This is the Column in Alnwick, located in the nearest thing the town has to a public park. (The Alnwick Garden is not a public park.) It is never, but never, referred to by locals as anything other than The Column, in the same way as hardly anybody in Newcastle has any idea who The Monument is a monument to. (Earl Grey, since you ask.) The formal name of the Alnwick Column, as found in guidebooks, is the Tenantry Column. It was erected in 1816 by his grateful tenants to their landlord, the Duke of Northumberland of the day, in thanks for his reduction of their rents during a period of economic hardship, and the inscription on the base says so, fulsomely.

It has probably occurred to you at once that if they could afford to put up this fairly impressive chunk of masonry they couldn't have been all that hard up, and indeed, the story preserved in popular memory is that the Duke took the same view and promptly put their rents back up again. I seem to remember reading somewhere that this story is historically unfounded. The most likely interpretation would seem to be that the tenant farmers saw it as a shrewd investment, a calculated piece of schmoozing that would make it hard for the Duke to become more demanding in the future.

The sculpture on the top of the column is the symbol of the Percy family, the straight-tailed lion. There are four more lions around the base of the column. The picture on the right shows the present writer (as they say in posh books) at a tender age beside one of them. The similarity to Nelson's Column in Trafalgar Square is very evident, but the local sculptor wasn't in Landseer's league. The lions are kind of cute and cuddly rather than imposing. At least I thought so as a child. I was especially fond of the one whose tongue had been partly broken off, because I felt sorry for him, and I think this is what I'm pointing to in this photo.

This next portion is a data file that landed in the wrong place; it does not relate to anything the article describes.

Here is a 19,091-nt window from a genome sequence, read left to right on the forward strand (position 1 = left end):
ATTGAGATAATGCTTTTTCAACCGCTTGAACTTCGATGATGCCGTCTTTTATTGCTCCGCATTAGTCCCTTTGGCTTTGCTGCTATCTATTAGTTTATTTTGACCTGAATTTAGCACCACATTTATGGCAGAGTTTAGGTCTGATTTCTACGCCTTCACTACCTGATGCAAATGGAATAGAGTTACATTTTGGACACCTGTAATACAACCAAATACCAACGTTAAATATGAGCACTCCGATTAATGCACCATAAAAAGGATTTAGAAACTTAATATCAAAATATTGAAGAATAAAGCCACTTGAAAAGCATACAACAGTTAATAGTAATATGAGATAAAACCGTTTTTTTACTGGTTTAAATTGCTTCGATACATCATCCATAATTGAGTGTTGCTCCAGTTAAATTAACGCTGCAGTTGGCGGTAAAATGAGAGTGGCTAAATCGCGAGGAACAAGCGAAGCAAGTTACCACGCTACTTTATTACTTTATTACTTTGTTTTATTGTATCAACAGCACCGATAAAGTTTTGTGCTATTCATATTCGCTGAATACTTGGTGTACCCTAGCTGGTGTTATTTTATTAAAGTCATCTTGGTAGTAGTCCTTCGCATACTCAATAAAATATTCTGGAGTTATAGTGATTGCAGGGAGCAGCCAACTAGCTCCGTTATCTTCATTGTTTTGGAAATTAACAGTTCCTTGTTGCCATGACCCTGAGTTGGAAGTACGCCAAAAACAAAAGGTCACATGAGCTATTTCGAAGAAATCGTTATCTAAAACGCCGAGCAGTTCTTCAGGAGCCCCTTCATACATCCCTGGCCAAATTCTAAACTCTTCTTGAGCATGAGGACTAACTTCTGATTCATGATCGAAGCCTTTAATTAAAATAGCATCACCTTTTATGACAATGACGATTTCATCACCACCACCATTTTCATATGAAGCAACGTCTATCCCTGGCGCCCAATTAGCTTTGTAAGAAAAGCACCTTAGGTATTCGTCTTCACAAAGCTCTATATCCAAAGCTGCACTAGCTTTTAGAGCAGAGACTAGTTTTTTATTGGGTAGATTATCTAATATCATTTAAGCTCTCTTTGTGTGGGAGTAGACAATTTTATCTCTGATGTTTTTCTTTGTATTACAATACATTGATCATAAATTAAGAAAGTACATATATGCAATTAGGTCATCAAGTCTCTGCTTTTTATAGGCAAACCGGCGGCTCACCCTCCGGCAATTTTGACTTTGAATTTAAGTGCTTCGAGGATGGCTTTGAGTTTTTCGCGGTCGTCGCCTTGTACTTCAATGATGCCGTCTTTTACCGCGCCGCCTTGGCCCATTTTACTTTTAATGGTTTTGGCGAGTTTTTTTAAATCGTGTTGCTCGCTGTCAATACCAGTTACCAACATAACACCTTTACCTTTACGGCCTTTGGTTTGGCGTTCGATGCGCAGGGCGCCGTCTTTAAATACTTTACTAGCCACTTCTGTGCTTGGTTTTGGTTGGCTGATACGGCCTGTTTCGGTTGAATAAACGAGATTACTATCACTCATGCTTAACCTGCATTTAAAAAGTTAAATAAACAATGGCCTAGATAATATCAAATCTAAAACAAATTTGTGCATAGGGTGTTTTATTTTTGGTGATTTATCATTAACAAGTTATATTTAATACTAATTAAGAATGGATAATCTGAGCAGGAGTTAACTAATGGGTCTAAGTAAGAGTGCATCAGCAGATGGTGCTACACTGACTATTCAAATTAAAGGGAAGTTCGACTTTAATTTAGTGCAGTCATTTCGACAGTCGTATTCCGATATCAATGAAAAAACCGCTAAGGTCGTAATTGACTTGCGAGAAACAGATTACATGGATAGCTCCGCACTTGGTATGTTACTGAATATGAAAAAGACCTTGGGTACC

Alas, it is no longer possible for children to climb all over the lions, because railings have been erected around the base to keep out the vulgar masses. This was part of the original design, but the original railings were taken away during World War 2 as part of the drive to recycle every possible piece of scrap metal into armaments. Because my grandfather was on the town council at that time, I have inherited a copy of the newspaper report of the council's debate on whether or not to agree to part with this piece of their 'built environment'. Some members were extremely unhappy about sacrificing their elegant railings, but my grandfather argued strongly that this was a very trivial sacrifice compared to what they were asking of their young men at the front, and his side carried the day.